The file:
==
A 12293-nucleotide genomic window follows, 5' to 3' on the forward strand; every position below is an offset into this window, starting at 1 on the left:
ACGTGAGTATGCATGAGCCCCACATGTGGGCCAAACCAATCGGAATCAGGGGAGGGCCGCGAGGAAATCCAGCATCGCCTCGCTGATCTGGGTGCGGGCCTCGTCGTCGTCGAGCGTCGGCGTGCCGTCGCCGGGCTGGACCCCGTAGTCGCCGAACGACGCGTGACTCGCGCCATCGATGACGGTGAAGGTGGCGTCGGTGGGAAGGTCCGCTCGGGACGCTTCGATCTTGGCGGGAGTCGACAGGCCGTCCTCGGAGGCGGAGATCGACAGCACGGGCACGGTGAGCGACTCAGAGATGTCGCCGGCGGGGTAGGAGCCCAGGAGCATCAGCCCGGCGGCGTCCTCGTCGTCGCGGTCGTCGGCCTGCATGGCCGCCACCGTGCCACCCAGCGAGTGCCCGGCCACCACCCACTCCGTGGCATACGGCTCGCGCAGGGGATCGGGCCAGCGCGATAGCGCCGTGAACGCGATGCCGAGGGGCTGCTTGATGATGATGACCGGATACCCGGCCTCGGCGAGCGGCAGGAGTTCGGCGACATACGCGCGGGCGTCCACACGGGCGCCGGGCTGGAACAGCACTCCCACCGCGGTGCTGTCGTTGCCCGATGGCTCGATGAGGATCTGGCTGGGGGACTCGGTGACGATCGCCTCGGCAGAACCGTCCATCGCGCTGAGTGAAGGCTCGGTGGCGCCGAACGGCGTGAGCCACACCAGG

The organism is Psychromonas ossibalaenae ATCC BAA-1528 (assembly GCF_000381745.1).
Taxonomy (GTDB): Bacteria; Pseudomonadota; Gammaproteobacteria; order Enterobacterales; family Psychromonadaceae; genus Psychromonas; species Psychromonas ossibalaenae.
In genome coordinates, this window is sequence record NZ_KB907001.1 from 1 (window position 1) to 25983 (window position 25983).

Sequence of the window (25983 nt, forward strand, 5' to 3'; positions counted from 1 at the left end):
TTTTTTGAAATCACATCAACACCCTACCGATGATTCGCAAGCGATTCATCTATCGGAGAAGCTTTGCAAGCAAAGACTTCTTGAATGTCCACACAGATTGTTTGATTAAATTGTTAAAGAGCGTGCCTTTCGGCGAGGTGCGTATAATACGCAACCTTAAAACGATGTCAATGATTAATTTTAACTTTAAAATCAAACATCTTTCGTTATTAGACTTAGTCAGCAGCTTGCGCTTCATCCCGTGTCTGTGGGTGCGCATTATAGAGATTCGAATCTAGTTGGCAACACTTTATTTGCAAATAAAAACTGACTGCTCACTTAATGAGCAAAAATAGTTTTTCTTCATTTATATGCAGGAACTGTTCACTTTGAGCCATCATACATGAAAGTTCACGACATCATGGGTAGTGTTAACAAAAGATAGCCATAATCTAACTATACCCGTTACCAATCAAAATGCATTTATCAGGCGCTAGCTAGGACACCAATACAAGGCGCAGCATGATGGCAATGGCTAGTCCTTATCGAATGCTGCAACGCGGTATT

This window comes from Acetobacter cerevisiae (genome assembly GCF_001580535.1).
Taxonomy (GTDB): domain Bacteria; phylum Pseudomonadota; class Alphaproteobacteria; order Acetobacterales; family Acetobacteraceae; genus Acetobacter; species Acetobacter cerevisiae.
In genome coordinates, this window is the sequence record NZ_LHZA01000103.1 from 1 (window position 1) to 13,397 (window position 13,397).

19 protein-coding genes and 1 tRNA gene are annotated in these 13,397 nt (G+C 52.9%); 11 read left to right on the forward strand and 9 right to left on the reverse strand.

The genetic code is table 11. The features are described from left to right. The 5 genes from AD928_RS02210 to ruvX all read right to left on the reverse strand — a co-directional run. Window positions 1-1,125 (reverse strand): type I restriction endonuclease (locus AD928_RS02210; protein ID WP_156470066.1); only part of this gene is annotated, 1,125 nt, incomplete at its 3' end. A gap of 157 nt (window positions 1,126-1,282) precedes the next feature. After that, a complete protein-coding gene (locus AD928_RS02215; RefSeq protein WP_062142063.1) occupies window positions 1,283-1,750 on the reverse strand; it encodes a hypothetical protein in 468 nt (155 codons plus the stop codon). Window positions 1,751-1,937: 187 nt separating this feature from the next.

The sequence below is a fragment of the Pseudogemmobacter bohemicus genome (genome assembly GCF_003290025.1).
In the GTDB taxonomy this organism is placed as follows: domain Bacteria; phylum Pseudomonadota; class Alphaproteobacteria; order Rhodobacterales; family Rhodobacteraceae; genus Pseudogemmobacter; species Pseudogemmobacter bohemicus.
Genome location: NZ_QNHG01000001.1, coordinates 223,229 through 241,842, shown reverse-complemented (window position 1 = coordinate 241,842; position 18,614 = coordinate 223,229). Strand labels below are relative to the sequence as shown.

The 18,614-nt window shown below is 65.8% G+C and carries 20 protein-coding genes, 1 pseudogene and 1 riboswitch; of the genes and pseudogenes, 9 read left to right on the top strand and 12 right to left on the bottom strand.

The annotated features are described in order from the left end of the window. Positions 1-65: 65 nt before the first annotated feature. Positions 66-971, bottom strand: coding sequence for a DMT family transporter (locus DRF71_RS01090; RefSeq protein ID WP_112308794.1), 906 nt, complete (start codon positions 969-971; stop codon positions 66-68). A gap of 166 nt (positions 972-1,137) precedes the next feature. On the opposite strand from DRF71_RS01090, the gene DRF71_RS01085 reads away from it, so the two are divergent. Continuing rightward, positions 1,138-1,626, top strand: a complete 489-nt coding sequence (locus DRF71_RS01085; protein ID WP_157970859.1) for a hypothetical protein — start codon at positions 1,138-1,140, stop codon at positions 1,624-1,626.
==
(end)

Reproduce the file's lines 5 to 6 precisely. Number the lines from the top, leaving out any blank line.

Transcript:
In genome coordinates, this window is sequence record NZ_KB907001.1 from 1 (window position 1) to 25983 (window position 25983).

Sequence of the window (25983 nt, forward strand, 5' to 3'; positions counted from 1 at the left end):